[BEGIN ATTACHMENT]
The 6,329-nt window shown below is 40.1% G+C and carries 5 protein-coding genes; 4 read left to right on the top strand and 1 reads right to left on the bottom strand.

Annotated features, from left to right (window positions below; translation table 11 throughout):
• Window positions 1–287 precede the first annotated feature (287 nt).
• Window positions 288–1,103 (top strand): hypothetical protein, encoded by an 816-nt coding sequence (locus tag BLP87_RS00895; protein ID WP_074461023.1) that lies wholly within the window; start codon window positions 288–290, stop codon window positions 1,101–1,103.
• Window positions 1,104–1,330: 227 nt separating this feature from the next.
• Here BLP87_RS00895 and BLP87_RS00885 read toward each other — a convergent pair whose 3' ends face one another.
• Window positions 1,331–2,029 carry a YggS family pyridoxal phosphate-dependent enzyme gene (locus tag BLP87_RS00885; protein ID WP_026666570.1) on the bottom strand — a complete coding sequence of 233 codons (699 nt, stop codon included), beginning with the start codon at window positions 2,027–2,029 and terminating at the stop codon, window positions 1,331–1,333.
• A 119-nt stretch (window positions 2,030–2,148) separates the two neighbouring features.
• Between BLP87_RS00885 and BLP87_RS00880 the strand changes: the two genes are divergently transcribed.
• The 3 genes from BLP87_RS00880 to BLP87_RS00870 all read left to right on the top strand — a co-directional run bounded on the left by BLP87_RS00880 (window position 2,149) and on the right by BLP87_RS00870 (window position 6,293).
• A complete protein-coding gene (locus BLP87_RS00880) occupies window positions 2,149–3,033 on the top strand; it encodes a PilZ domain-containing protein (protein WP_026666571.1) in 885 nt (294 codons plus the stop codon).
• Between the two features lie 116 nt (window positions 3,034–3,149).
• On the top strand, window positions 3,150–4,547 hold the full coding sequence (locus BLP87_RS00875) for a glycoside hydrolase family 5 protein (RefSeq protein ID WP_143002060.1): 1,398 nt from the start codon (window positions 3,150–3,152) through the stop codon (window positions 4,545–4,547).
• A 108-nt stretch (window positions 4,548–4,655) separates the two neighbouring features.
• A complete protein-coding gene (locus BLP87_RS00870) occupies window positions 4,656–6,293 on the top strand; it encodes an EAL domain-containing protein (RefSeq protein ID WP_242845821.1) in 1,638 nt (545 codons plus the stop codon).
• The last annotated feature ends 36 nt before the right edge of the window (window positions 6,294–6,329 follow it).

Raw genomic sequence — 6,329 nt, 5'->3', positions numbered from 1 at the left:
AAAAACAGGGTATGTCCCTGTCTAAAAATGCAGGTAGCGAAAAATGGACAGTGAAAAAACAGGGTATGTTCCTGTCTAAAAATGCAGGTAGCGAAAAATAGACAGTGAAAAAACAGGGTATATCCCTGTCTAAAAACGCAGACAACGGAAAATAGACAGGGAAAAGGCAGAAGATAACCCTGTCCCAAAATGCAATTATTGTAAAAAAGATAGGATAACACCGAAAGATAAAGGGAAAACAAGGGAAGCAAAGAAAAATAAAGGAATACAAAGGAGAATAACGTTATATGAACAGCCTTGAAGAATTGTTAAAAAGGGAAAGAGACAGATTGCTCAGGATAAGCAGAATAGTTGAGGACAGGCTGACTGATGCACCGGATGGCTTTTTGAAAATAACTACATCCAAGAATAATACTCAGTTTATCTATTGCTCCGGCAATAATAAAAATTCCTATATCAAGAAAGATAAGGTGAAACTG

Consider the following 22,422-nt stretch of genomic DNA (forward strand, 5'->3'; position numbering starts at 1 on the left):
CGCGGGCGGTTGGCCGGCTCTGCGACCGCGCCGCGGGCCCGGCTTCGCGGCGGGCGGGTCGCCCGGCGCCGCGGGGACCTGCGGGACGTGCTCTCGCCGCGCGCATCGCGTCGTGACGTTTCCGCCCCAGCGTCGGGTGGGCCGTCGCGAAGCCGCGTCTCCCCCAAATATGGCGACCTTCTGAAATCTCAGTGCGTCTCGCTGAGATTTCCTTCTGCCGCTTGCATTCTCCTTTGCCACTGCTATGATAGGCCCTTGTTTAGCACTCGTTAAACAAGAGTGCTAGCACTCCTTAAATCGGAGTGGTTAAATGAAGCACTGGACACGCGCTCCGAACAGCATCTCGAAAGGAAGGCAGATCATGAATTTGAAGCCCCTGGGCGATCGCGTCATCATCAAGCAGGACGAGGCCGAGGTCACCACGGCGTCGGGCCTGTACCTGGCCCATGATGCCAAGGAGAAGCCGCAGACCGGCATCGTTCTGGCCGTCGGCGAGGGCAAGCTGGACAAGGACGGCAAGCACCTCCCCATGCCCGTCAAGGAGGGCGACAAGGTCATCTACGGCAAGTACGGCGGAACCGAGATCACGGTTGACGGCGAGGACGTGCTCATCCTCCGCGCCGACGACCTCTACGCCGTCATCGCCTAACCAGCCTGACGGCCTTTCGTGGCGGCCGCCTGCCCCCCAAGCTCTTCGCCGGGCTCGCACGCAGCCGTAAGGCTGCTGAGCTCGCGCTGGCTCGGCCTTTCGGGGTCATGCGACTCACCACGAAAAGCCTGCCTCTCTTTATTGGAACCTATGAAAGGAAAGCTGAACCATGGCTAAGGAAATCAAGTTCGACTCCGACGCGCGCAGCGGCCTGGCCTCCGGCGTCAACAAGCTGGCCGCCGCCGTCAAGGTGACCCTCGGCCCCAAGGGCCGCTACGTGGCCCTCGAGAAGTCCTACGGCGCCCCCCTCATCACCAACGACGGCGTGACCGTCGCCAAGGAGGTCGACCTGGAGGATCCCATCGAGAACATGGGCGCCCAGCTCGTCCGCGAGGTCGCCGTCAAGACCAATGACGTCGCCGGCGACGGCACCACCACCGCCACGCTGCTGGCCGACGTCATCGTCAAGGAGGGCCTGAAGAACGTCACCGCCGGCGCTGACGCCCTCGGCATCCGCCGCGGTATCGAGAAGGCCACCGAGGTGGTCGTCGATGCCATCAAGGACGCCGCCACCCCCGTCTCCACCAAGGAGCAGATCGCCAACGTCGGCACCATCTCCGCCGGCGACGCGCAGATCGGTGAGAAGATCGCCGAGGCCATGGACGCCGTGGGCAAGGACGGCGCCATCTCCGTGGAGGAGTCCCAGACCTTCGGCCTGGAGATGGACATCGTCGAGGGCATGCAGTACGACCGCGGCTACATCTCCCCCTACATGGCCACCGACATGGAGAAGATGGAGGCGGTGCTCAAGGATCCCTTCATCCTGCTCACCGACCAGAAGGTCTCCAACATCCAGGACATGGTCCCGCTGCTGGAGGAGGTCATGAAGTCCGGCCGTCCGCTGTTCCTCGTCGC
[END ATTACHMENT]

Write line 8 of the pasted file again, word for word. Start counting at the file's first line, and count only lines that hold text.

• A 119-nt stretch (window positions 2,030–2,148) separates the two neighbouring features.